verb com·move \kə-ˈmüv, kä-\

Definition of commove




  1. transitive verb
  2. 1 :  to move violently :  agitate

  3. 2 :  to rouse intense feeling in :  excite to passion

commove was our Word of the Day on 11/11/2007. Hear the podcast!

Did You Know?

Eighteenth-century English lexicographer Samuel Johnson declared "commove" as being "not in use," but the word had not really disappeared from the language; it was simply, at that time, popular primarily with Scottish writers. The 14th-century poet Geoffrey Chaucer is credited with the first use of "commove," and many writers since have used the word, including Sir Walter Scott and George Eliot. Though not so common today, "commove" does occasionally pop up (to the chagrin of Johnsonians). "Market values tend to commove over time," read one such recent example, which appeared in the February 2007 issue of The Journal of Banking and Finance.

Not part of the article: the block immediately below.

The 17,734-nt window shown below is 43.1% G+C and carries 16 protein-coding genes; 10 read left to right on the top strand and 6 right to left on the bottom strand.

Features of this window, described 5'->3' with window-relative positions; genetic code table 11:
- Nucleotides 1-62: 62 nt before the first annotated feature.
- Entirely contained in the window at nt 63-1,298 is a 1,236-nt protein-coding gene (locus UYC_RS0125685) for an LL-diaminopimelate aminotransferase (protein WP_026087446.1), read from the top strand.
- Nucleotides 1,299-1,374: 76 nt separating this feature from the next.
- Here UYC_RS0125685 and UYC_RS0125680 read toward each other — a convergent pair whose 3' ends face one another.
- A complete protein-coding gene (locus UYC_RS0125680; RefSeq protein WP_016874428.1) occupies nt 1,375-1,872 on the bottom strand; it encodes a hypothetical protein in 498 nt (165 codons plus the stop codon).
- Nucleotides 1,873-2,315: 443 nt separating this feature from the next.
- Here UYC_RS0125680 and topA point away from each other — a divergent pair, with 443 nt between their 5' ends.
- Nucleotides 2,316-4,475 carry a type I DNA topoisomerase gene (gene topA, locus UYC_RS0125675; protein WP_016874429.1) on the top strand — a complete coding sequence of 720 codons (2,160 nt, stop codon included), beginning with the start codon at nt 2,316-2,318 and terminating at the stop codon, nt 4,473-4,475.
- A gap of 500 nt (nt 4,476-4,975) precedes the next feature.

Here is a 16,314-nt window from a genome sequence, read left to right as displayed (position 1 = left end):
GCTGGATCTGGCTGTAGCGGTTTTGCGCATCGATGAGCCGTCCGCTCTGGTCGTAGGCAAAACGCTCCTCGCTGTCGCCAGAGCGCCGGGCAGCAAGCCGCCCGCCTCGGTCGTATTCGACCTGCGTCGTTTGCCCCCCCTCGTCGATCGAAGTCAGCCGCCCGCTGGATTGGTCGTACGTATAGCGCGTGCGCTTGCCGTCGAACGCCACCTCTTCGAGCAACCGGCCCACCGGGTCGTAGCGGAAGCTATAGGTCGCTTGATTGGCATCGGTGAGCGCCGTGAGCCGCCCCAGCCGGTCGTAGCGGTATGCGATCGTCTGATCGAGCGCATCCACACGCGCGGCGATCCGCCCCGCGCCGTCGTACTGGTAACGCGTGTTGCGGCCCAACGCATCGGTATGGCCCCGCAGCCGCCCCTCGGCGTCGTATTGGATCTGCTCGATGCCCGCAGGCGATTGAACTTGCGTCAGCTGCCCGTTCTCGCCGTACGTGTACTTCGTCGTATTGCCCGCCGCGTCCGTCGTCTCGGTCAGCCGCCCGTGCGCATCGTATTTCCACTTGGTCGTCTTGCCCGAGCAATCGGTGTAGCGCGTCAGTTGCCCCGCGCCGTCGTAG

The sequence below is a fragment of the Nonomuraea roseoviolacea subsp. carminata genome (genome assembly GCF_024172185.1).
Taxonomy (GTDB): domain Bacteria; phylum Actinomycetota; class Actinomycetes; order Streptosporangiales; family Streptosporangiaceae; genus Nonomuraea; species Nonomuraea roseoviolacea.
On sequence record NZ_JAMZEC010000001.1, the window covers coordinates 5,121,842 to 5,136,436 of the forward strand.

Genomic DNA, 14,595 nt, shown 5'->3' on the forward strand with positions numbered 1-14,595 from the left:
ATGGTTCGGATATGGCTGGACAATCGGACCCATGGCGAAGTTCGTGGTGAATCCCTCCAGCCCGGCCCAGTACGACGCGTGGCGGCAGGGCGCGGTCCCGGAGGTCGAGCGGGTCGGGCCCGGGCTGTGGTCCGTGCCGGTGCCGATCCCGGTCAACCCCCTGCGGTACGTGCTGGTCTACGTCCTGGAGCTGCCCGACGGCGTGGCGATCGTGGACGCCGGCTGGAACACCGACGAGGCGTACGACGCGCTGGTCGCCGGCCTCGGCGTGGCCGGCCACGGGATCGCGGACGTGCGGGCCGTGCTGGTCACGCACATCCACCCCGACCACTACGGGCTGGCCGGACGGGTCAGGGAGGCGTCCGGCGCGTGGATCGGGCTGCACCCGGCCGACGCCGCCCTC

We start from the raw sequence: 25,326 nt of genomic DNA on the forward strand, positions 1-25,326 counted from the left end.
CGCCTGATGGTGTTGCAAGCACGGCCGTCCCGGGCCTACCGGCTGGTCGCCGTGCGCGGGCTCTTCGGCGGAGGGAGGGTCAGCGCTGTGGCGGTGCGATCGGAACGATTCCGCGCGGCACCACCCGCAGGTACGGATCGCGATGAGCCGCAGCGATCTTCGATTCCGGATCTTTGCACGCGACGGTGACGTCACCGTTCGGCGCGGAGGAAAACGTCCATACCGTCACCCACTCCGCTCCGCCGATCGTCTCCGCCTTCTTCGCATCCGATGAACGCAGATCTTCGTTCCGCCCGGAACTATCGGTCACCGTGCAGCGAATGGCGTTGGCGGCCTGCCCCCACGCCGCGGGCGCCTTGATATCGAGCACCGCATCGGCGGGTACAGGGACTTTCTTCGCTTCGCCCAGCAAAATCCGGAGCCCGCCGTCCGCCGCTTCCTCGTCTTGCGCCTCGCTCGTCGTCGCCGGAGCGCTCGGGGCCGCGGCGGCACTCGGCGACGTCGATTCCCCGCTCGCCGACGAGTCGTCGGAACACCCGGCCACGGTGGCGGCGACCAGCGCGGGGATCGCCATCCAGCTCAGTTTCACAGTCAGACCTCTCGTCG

Origin and Etymology of commove

Middle English commoeven, from Anglo-French commoveir, from Latin commovēre, from com- + movēre to move

First Known Use: 14th century

Learn More about commove

Seen and Heard

What made you want to look up commove? Please tell us where you read or heard it (including the quote, if possible).


to cast off or become cast off

Get Word of the Day daily email!